The room was quite dark, save for the eerie glow cast by the computer screen. Derek, with bloodshot eyes, continued to pound his keyboard ruthlessly into the darkest hours of the night. He had a big day ahead of him. Thousands of crumpled up pieces of paper littered the room; ah, the room. A single room he rented; all he could afford with his low salary. He wanted to sleep, but couldn't. He absentmindedly refilled his coffee mug for the twenty-third time that evening, barely glancing up from the eye killing screen. He finally settled on a piece, printed out three copies, set them down carefully in his friend's fancy briefcase, and finally stretched out in his bed for thirty minutes until he woke to the scary yet dream day.

"Big day today?" A stranger on the subway asked him, noticing Derek's fancy suit, fancy briefcase, and nervous habits.

"Yeah, yeah, but I'm fine," Responded Derek. "Yourself?"

"Just another day. And what makes this day so magical for you?"

"I'm heading off to Art & Co. Publishing Offices. They're going to take a look at my work."

"Well, I hope that goes well for you. Here's my stop. Good luck."

Derek waved the stranger off. He then opened his briefcase for the third time to make sure his story was still safe and sound; undisturbed. The misfortune and bad luck his life was prone to could not take part of this day. He waited out forty-five more minutes on the subway, biting his nails the entire way.

The intimidating buildings loomed in the air as he walked through downtown New York. He hadn't been to the city much; wasn't much of a city guy. His legs were trembling. My one chance at getting out of this life, he thought. My one chance. Don't blow it. He walked in silence until the building came into view, first appearing small but gradually expanding, expanding, expanding, enlarging, enlarging, enlarging. Suddenly, the rags and cloths Derek had been walking through were gone, replaced by thousand dollar suits and ties lined with diamonds. His suit looked inferior. He was wearing a plain white tee while everyone else was wearing a suit of gold. They were friendly enough, though.

"Good morning, sir"s and "How are you today, sir"s went in one of Derek's ears and out the other. He reached the gigantic doors of the publishing company. They made a loud moaning sound as he pushed them open clumsily. Derek approached the front desk.

"Good morning. I have a meeting with Mr. Parrot at ten," He told the secretary.

"Ah, yes, Mr. Bentley, is it? Mr. Parrot is expecting you. He'll be right with you, why don't you go take a seat in his office? He'll be right in, dear."

Derek waited in Parrot's office for twenty minutes until Parrot actually showed up. He burst through the door, not the least bit apologetic of his tardiness. He was a frightening man, not less than six feet tall, with dark tan skin and huge, bulging muscles. Yet the man was a writer; the head of a publishing company, where he should be a bodybuilder or personal fitness trainer.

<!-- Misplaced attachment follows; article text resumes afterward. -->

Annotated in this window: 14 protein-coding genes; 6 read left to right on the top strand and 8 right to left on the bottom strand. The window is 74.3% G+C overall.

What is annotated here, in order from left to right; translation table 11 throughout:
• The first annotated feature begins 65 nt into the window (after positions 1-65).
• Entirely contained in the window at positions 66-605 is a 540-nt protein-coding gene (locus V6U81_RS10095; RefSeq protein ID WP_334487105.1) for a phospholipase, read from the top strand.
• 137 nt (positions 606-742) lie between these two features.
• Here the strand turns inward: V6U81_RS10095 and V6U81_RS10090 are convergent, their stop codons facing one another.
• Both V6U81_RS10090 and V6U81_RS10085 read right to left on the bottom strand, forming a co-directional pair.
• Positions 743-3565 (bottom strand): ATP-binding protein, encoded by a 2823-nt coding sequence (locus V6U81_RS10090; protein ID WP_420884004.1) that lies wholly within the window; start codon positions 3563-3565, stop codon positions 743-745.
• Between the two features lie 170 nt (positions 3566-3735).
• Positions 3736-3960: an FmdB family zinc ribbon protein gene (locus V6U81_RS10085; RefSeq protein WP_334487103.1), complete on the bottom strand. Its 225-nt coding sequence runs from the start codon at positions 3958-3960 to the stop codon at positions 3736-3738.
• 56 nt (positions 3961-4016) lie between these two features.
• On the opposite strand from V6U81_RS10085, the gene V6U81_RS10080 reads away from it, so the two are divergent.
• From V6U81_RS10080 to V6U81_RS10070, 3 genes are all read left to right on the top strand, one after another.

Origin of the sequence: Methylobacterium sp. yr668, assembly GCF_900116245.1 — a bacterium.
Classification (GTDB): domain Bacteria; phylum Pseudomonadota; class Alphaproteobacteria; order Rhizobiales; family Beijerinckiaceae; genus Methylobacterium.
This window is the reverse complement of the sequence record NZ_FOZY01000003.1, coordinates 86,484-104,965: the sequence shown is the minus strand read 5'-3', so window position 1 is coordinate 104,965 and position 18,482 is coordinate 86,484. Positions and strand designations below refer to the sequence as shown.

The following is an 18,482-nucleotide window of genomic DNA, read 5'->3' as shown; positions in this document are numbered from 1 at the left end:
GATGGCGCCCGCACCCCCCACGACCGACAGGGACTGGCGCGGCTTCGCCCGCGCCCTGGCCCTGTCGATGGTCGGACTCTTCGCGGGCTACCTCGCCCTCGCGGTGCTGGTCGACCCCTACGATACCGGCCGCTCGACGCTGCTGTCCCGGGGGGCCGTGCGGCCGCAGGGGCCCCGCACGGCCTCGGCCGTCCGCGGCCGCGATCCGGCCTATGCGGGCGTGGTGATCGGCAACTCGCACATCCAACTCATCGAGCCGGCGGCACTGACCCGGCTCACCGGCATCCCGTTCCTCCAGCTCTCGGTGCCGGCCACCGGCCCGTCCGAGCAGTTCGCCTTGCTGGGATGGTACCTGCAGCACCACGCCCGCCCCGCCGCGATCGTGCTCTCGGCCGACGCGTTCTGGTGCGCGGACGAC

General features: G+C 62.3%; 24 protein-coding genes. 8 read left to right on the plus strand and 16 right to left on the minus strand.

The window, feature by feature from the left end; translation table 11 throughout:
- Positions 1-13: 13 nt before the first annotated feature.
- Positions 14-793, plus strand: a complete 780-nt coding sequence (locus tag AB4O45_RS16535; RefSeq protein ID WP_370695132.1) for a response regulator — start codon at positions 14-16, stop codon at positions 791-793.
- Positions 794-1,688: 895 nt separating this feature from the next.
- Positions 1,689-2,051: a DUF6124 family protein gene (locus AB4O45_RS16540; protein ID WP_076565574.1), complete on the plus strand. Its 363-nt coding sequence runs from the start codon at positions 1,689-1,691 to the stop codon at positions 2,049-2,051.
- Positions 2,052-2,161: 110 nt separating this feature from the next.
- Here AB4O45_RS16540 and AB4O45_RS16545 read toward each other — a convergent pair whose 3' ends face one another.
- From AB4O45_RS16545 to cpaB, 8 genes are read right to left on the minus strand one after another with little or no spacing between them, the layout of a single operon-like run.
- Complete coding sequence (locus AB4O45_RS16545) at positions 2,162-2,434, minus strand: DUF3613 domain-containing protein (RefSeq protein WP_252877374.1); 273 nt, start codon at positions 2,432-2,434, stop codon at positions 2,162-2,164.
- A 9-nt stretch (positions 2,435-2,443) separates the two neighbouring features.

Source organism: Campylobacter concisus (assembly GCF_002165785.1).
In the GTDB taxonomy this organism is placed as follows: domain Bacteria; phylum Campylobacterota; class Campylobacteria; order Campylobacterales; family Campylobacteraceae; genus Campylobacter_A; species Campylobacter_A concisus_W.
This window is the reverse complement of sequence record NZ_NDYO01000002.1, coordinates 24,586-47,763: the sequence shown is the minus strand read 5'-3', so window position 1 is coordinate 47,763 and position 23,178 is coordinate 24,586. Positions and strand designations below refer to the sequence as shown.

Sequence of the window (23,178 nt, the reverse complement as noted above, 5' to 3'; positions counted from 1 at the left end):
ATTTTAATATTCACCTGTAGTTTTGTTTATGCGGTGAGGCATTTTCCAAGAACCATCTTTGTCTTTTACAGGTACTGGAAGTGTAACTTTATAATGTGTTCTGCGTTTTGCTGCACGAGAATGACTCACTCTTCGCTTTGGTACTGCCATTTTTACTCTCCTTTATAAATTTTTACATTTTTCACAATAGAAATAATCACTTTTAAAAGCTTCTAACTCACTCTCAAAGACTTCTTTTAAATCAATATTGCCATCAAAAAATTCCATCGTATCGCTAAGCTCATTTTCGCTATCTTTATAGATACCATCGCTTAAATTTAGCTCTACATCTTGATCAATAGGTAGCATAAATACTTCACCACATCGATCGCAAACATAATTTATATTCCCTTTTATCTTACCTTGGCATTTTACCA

"Mr. Bentley, nice to meet you," He greeted. "We enjoyed the short story you submitted to us very much. Now, it's my understanding that you were given an assignment of writing a 1,000 word story for us to evaluate and see if we find you contract-worthy."

"Yes, Mr. Farrot, nice to meet you. I have my story with me." He realized his faux-pas and double-took, much to the chagrin of Mr. Parrot.

"Relax, Derek. We're just talking," He consoled. "Now, let's see that story."

Derek pulled the story out of his briefcase and handed it over to Mr. Parrot. Somebody reading your work in front of you is very nerve racking. You feel almost embarrassed, feel like you could have done something better, or want to change something at the last moment. The pressure under the heat makes you squirm and writhe until the end comes and you receive your criticism and hate.

Mr. Parrot made some grunting noises and approval noises during the reading, causing Derek to feel even more embarrassed and helpless. Mr. Parrot lifted his eyes from the table and set it down on his desk.

"Son, who's your favorite author?" He asked.

"Kafka, sir," Derek responded.

Mr. Parrot smiled. "Ah, that's what I thought. Great writer, Kafka. Let's see...The Trial, The Metamorphosis, The Castle. This is very Kafka-esque."

"Thank you sir. I'm glad you enjoyed the story."

"Well, if you can wait in the lobby for another thirty minutes, I can call our advisors in to review the work and see if we can't work out a contract."

Derek stood from his desk and shook Mr. Parrot's hand firmly. He turned his back and went out of the office, a heavy sigh emerging from his lips. Mr. Parrot shut the door behind him. In the lobby, Derek whistled to himself quietly until the secretary motioned him back into Parrot's office.

Three men stood in the office, not one of them smiling.

"Why don't you sit down, son," One of them said. "I'm Gary Sears, and this is Tyrell Hancock, and you already know Buddy Parrot. I'm going to get straight to the point. Son, we just can't publish this. You're a great writer, but you're not really out material. Maybe in a couple years."

The men talked for a while longer about the faults of the writing and their reasoning behind their decision, but Derek didn't hear it; he was too disappointed and red in the face. He stood up and left without shaking any of the mens' hands. He could feel their stare as he exited the office and left the building.

"How'd you like that trick they pulled on you?" A writer asked outside of the building.


"Yeah. You know, how they pulled you back after you left?"

"They didn't pull me back."

"You mean to say they didn't send you out then bring you back in? It's just a attitude test they take to make see how the authors respond to failure," The writer said.

"They didn't pull me back!" Derek exclaimed.

The writer fled.